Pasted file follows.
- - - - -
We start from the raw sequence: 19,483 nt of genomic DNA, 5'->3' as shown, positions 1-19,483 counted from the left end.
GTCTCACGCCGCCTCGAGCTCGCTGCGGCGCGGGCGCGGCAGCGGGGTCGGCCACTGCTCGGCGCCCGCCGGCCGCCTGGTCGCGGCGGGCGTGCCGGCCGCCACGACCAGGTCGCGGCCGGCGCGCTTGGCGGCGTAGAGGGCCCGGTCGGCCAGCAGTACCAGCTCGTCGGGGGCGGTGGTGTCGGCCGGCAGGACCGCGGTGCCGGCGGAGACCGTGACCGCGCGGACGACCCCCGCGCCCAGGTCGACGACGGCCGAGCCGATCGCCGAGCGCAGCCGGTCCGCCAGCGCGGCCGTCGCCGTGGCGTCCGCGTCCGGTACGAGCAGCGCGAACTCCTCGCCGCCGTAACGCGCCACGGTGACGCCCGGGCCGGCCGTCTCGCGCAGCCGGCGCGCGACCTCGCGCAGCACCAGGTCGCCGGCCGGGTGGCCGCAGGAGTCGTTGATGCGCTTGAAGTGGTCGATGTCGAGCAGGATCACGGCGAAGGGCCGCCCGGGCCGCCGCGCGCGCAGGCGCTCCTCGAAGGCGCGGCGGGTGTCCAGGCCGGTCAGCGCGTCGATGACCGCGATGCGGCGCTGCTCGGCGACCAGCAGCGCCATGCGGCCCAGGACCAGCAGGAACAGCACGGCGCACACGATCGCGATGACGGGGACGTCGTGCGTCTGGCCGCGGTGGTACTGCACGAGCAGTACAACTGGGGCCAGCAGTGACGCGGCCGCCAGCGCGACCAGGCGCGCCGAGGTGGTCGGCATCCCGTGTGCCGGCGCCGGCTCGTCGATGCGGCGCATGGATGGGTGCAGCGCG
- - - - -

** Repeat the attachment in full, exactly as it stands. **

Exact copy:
We start from the raw sequence: 19,483 nt of genomic DNA, 5'->3' as shown, positions 1-19,483 counted from the left end.
GTCTCACGCCGCCTCGAGCTCGCTGCGGCGCGGGCGCGGCAGCGGGGTCGGCCACTGCTCGGCGCCCGCCGGCCGCCTGGTCGCGGCGGGCGTGCCGGCCGCCACGACCAGGTCGCGGCCGGCGCGCTTGGCGGCGTAGAGGGCCCGGTCGGCCAGCAGTACCAGCTCGTCGGGGGCGGTGGTGTCGGCCGGCAGGACCGCGGTGCCGGCGGAGACCGTGACCGCGCGGACGACCCCCGCGCCCAGGTCGACGACGGCCGAGCCGATCGCCGAGCGCAGCCGGTCCGCCAGCGCGGCCGTCGCCGTGGCGTCCGCGTCCGGTACGAGCAGCGCGAACTCCTCGCCGCCGTAACGCGCCACGGTGACGCCCGGGCCGGCCGTCTCGCGCAGCCGGCGCGCGACCTCGCGCAGCACCAGGTCGCCGGCCGGGTGGCCGCAGGAGTCGTTGATGCGCTTGAAGTGGTCGATGTCGAGCAGGATCACGGCGAAGGGCCGCCCGGGCCGCCGCGCGCGCAGGCGCTCCTCGAAGGCGCGGCGGGTGTCCAGGCCGGTCAGCGCGTCGATGACCGCGATGCGGCGCTGCTCGGCGACCAGCAGCGCCATGCGGCCCAGGACCAGCAGGAACAGCACGGCGCACACGATCGCGATGACGGGGACGTCGTGCGTCTGGCCGCGGTGGTACTGCACGAGCAGTACAACTGGGGCCAGCAGTGACGCGGCCGCCAGCGCGACCAGGCGCGCCGAGGTGGTCGGCATCCCGTGTGCCGGCGCCGGCTCGTCGATGCGGCGCATGGATGGGTGCAGCGCG